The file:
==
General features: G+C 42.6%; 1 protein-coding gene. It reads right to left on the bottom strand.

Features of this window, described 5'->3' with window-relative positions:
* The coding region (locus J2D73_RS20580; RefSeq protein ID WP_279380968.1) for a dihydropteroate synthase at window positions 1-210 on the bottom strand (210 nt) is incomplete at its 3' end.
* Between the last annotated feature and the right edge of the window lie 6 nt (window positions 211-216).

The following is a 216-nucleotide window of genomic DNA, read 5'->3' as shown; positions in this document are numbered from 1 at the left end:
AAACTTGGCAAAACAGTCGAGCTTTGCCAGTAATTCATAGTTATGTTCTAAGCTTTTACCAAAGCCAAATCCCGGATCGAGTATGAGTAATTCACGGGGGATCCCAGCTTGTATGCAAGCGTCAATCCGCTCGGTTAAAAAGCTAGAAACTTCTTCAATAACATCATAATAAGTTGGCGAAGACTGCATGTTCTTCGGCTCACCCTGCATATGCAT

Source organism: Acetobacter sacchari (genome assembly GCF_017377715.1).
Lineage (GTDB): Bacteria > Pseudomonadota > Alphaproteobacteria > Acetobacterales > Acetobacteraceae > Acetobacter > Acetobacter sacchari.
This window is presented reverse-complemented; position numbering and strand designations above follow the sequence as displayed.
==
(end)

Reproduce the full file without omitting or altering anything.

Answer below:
General features: G+C 42.6%; 1 protein-coding gene. It reads right to left on the bottom strand.

Features of this window, described 5'->3' with window-relative positions:
* The coding region (locus J2D73_RS20580; RefSeq protein ID WP_279380968.1) for a dihydropteroate synthase at window positions 1-210 on the bottom strand (210 nt) is incomplete at its 3' end.
* Between the last annotated feature and the right edge of the window lie 6 nt (window positions 211-216).

The following is a 216-nucleotide window of genomic DNA, read 5'->3' as shown; positions in this document are numbered from 1 at the left end:
AAACTTGGCAAAACAGTCGAGCTTTGCCAGTAATTCATAGTTATGTTCTAAGCTTTTACCAAAGCCAAATCCCGGATCGAGTATGAGTAATTCACGGGGGATCCCAGCTTGTATGCAAGCGTCAATCCGCTCGGTTAAAAAGCTAGAAACTTCTTCAATAACATCATAATAAGTTGGCGAAGACTGCATGTTCTTCGGCTCACCCTGCATATGCAT

Source organism: Acetobacter sacchari (genome assembly GCF_017377715.1).
Lineage (GTDB): Bacteria > Pseudomonadota > Alphaproteobacteria > Acetobacterales > Acetobacteraceae > Acetobacter > Acetobacter sacchari.
This window is presented reverse-complemented; position numbering and strand designations above follow the sequence as displayed.